Active Retirement – Healthy Aging Requires It

You’ve got to get to the stage in life where going for it is more important than winning or losing. ~ Arthur Ashe

 

In my last blog, I shared some examples of retirees living incredibly active senior lives, their calendars packed with daily events and various adventures scheduled out into distant months. We all know how important it is to keep active mentally and physically, not only to fight against the effects of aging but also to give ourselves the kind of satisfying and fulfilling retirement that we all want.  Our retirement days should not be just about getting by – there are exciting things to do and amazing places to be visited with stories to be told and we want to be telling those stories, not merely listening to someone else tales.

Act as if what you do makes a difference. It does. ~ William James

It is not always easy for senior citizens to get out there and go for it like we did when we were younger, which is okay and I believe even desirable. We are different people at 70 than we were at 17 – if not, the world would be in serious straights. Imagine for one moment a world of 17-year-old running things and we quickly realize that there is a method to the madness of growing old. Still it would be nice to steal a little of that energy that is so present in teenagers and stick it in our back pocket for a little boost. Short of that, what traits do we need to remain active seniors, grabbing life instead of watching it pass by?

Action is the antidote to despair. ~ Joan Baez

Passion – passion knows no age. Older people are just as passionate – if not more – than their younger counterparts. As long as the heart beats, passion is present. When are you more alive than when you vigorously  defend your position or dive head first into something that you really love to do? Our passion can be as unique as our imaginations allow, discovered down the most unlikely alleys we may wander. Don’t fight it, FEED it.

Plans – having activities scheduled helps to keep us in the game. An empty calendar can cause feelings of loneliness and even worthlessness. “No one wants to have anything to do with me.” A busy calendar does not allow time for dark thoughts since you have places to go and people to see. Short term plans such as regular get togethers with friends for bridge, tennis, golf, or a walk keep you active and engaged. And longer term plans – like a trip to France or a week on the coast – keep you anticipating rather than dreading the future.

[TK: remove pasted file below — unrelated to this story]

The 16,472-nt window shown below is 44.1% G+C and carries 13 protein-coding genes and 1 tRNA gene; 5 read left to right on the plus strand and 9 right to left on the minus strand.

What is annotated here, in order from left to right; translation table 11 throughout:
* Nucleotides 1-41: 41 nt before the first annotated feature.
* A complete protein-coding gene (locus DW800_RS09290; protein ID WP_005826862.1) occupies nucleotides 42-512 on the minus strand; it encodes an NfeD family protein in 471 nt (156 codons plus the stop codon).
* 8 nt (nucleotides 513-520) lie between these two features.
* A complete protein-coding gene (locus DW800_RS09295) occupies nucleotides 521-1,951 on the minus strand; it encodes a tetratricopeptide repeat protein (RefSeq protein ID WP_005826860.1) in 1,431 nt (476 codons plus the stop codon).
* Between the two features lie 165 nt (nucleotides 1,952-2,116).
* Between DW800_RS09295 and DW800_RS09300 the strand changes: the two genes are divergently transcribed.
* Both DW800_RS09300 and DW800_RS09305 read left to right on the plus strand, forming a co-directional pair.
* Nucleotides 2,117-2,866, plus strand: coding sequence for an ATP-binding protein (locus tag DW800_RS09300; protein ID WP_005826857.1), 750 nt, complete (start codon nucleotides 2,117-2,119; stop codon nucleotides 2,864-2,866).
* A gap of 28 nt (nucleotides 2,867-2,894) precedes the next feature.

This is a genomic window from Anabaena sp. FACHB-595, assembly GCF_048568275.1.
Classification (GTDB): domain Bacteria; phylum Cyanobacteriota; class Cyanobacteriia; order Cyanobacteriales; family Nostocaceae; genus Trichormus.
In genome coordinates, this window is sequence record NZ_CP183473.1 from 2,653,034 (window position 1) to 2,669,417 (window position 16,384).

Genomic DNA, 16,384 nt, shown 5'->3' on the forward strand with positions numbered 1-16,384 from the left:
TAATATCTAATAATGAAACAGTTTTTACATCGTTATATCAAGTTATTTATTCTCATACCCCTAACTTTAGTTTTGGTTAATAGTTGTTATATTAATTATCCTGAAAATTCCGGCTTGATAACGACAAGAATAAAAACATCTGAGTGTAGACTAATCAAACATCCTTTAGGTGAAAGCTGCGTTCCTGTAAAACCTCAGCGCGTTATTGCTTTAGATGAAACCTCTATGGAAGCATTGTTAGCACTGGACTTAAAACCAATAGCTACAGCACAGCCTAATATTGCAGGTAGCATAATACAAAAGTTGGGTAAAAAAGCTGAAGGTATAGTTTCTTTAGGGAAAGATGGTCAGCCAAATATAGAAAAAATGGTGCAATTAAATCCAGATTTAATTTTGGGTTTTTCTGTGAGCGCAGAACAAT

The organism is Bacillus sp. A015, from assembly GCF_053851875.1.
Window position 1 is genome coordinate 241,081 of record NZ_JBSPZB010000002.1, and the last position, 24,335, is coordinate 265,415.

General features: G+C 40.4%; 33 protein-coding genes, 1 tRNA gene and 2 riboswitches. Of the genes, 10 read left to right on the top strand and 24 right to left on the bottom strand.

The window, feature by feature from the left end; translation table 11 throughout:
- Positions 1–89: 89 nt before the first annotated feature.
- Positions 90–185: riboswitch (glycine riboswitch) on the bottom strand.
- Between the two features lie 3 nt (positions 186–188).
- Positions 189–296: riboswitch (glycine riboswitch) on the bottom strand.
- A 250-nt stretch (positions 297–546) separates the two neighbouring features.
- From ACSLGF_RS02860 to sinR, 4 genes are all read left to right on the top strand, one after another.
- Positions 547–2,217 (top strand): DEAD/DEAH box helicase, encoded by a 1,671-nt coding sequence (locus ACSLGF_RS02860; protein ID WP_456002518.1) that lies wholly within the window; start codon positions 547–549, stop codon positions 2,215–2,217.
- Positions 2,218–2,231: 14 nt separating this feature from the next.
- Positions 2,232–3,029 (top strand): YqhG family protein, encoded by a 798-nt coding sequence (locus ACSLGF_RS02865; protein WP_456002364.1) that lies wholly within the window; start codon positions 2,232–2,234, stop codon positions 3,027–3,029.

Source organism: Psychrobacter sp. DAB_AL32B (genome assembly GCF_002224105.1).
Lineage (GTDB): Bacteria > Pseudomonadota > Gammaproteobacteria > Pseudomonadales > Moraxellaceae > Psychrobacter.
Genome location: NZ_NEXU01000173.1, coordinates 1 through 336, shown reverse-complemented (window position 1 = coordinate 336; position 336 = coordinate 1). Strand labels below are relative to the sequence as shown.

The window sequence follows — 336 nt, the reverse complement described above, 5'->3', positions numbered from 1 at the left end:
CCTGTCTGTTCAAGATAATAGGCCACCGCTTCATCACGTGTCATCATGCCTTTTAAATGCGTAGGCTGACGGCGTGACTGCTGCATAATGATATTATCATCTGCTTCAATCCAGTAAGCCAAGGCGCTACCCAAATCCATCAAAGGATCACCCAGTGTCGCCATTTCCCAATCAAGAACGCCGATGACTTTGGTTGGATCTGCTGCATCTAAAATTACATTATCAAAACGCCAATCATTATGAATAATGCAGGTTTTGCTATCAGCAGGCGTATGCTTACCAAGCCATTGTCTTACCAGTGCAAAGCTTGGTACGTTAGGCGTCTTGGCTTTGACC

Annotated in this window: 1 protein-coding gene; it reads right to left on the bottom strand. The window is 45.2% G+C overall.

Persistence – I may not feel like getting out of bed today or I may not be into going on my scheduled walk with Bobby Joe or I may think that I prefer to sit in front of the tube instead of getting outside for some fresh air. But I am not going to give in. Life is meant to be lived not observed. I will persist and I will persevere. And I will live. If you give in, you lose.

Perspective – it is important to know yourself and understand your personal point of view. All of the  life you have lived to this point has created your unique perspective on life and living. However rarely is your point of view the same identical point of view shared by others. Knowing this, you may better understand why a friend behaves the way she does when you may have anticipated her behaving differently. Remember to see things as they really are not just as you perceive them to be. The best perspective from which to accurately view the world is no perspective at all.

Presence – looking too far into the future or dwelling on the past prevents you from living and experiencing this moment. If your mind is distracted by some distant situation, you are unaware of what is going on right now under your nose. It will be very challenging to get the most out of your active life with this separation of mind and body. So remember to be aware of your presence here and now.

Perfection – none of us are perfect so don’t struggle or worry or get down on yourself when you make a mistake. The important thing is that we are doing something. If we do nothing, the risk of making a mistake is zero. But our likelihood of experiencing anything worthwhile is also zero. Active seniors take a chance and accept imperfection gladly in exchange for the opportunity to feel, experience, enjoy and live.

Do what you can, with what you have, where you are. ~ Theodore Roosevelt

The first step to living an active senior life is to take the first step.

Don’t forget to pick up a free copy of my Navigating the Retirement Jungle, available upon request by mailing to lovebeingretired@hotmail.com.


2 thoughts on “Active Retirement – Healthy Aging Requires It

  1. Persistence is the quality I must work on the most often. I find it much too easy to put something off rather than deal with it at the moment.

    Maintaining a positive attitude is a critical skill to develop. Life flows much more smoothly when pitfalls and problems aren’t enough to derail your day.

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